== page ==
The Commissioner for Residential Tenancies provides independent advice to the Victorian Government to inform the development of residential tenancy policy and legislative frameworks, programs and services.

A key focus of the role is to promote the rights of renters and residents of rooming houses, caravan parks and residential parks, and specialist disability accommodation, and to support their participation in the private residential rental sector. The word ‘renter’ on this website can include people in any of these housing arrangements.

This is an important role, as more Victorians are renting, for different reasons and for longer periods of time.

The private rental sector has always catered for a broad range of renters. However, in the past more were newly formed households, younger people and students. Renting was commonly a relatively short-term transitional arrangement, which ended in a move to home ownership or to social housing.

Over time, more families with children and older people on fixed incomes have become long-term renters. Stability and security - and the opportunity to participate in their community over the longer term - are important to ensuring their health and well-being.

As the rental sector changes, the Commissioner will focus on renters’ experiences in the private rental sector and be a strong champion for their rights.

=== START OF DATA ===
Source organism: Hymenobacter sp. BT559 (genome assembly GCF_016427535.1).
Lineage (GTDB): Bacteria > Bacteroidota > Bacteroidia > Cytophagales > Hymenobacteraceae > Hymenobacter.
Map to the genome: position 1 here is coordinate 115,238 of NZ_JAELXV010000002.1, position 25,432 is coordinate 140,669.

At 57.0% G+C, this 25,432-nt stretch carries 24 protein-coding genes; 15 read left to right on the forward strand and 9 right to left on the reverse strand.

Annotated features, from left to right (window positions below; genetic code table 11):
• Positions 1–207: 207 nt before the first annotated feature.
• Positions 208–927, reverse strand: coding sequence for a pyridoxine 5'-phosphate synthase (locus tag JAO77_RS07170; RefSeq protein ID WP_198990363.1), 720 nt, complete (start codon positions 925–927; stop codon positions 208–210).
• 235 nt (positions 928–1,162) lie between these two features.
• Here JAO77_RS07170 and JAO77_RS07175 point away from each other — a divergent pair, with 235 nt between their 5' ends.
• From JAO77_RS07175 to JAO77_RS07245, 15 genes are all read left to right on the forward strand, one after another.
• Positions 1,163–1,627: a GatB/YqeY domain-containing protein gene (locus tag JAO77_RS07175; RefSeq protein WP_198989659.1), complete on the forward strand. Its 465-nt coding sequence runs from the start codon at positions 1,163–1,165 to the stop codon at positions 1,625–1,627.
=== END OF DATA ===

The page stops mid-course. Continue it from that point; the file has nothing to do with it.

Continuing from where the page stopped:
The Commissioner for Residential Tenancies is located within the Department of Justice and Community Safety. The Commissioner is not connected to Consumer Affairs Victoria or agencies within the Department of Justice and Community Safety.

What the Commissioner can do

The Commissioner is the voice of renters on emerging and systemic issues. These are issues which have a significant impact, are ongoing, and affect many renters including those in private renting arrangements, residents of rooming houses, caravan parks and residential parks, and specialist disability accommodation.

The Commissioner will:

  • identify and act on systemic and community-wide issues affecting renters across the private rental sector by:
    • listening to their experiences 
    • consulting widely with renters, advocacy groups and stakeholders
    • understanding the wider housing system within which rental arrangements operate
  • inform and advise the Victorian Government on current and emerging issues 
  • recommend changes to renting laws, programs and services to inform and support renters.

What the Commissioner cannot do

The Commissioner and her team cannot provide direct support or legal advice to renters.

The Commissioner’s role is not individual advocacy such as resolving disputes, providing legal advice, representing renters at court or tribunal hearings or dealing with complaints about government services. Other agencies and support services deal with these matters.

For information about these agencies and services, visit our Where to get help page.